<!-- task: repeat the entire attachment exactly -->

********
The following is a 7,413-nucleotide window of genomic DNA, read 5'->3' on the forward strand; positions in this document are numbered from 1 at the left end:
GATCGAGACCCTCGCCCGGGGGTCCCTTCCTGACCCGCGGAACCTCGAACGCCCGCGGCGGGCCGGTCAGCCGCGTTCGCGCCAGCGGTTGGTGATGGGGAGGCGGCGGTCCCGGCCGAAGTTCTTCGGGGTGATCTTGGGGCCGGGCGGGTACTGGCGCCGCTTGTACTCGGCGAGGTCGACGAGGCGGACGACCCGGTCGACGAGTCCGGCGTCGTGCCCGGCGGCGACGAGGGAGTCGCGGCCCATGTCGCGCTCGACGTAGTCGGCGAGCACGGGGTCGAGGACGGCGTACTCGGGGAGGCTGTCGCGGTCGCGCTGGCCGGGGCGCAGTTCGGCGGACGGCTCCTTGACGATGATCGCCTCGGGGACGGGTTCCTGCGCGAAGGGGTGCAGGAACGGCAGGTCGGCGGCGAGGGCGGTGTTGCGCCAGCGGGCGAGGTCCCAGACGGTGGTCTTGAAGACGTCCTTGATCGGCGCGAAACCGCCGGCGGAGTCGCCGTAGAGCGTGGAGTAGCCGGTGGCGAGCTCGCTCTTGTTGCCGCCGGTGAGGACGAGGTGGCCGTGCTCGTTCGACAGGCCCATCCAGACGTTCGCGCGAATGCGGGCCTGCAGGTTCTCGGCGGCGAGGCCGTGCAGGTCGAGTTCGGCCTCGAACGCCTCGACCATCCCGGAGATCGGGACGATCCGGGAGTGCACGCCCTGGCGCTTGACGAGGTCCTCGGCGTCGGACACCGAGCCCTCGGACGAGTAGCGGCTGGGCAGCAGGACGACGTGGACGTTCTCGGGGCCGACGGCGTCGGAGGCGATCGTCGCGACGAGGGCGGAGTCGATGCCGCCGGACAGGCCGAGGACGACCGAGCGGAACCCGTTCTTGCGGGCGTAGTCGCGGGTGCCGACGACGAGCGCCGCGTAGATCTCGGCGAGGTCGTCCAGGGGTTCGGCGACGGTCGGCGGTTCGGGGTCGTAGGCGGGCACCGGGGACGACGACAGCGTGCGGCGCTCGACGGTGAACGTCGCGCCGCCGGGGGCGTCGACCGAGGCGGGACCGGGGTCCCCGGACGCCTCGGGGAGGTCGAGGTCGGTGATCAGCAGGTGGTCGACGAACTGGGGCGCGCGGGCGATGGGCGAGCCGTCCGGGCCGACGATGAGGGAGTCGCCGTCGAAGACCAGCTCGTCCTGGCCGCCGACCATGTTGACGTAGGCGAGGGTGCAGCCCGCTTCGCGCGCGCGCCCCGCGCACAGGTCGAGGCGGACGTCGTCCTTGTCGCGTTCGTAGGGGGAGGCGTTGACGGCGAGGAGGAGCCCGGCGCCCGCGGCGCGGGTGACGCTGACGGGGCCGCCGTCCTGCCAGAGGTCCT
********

The following is a 7,413-nucleotide window of genomic DNA, read 5'->3' on the forward strand; positions in this document are numbered from 1 at the left end:
GATCGAGACCCTCGCCCGGGGGTCCCTTCCTGACCCGCGGAACCTCGAACGCCCGCGGCGGGCCGGTCAGCCGCGTTCGCGCCAGCGGTTGGTGATGGGGAGGCGGCGGTCCCGGCCGAAGTTCTTCGGGGTGATCTTGGGGCCGGGCGGGTACTGGCGCCGCTTGTACTCGGCGAGGTCGACGAGGCGGACGACCCGGTCGACGAGTCCGGCGTCGTGCCCGGCGGCGACGAGGGAGTCGCGGCCCATGTCGCGCTCGACGTAGTCGGCGAGCACGGGGTCGAGGACGGCGTACTCGGGGAGGCTGTCGCGGTCGCGCTGGCCGGGGCGCAGTTCGGCGGACGGCTCCTTGACGATGATCGCCTCGGGGACGGGTTCCTGCGCGAAGGGGTGCAGGAACGGCAGGTCGGCGGCGAGGGCGGTGTTGCGCCAGCGGGCGAGGTCCCAGACGGTGGTCTTGAAGACGTCCTTGATCGGCGCGAAACCGCCGGCGGAGTCGCCGTAGAGCGTGGAGTAGCCGGTGGCGAGCTCGCTCTTGTTGCCGCCGGTGAGGACGAGGTGGCCGTGCTCGTTCGACAGGCCCATCCAGACGTTCGCGCGAATGCGGGCCTGCAGGTTCTCGGCGGCGAGGCCGTGCAGGTCGAGTTCGGCCTCGAACGCCTCGACCATCCCGGAGATCGGGACGATCCGGGAGTGCACGCCCTGGCGCTTGACGAGGTCCTCGGCGTCGGACACCGAGCCCTCGGACGAGTAGCGGCTGGGCAGCAGGACGACGTGGACGTTCTCGGGGCCGACGGCGTCGGAGGCGATCGTCGCGACGAGGGCGGAGTCGATGCCGCCGGACAGGCCGAGGACGACCGAGCGGAACCCGTTCTTGCGGGCGTAGTCGCGGGTGCCGACGACGAGCGCCGCGTAGATCTCGGCGAGGTCGTCCAGGGGTTCGGCGACGGTCGGCGGTTCGGGGTCGTAGGCGGGCACCGGGGACGACGACAGCGTGCGGCGCTCGACGGTGAACGTCGCGCCGCCGGGGGCGTCGACCGAGGCGGGACCGGGGTCCCCGGACGCCTCGGGGAGGTCGAGGTCGGTGATCAGCAGGTGGTCGACGAACTGGGGCGCGCGGGCGATGGGCGAGCCGTCCGGGCCGACGATGAGGGAGTCGCCGTCGAAGACCAGCTCGTCCTGGCCGCCGACCATGTTGACGTAGGCGAGGGTGCAGCCCGCTTCGCGCGCGCGCCCCGCGCACAGGTCGAGGCGGACGTCGTCCTTGTCGCGTTCGTAGGGGGAGGCGTTGACGGCGAGGAGGAGCCCGGCGCCCGCGGCGCGGGTGACGCTGACGGGGCCGCCGTCCTGCCAGAGGTCCT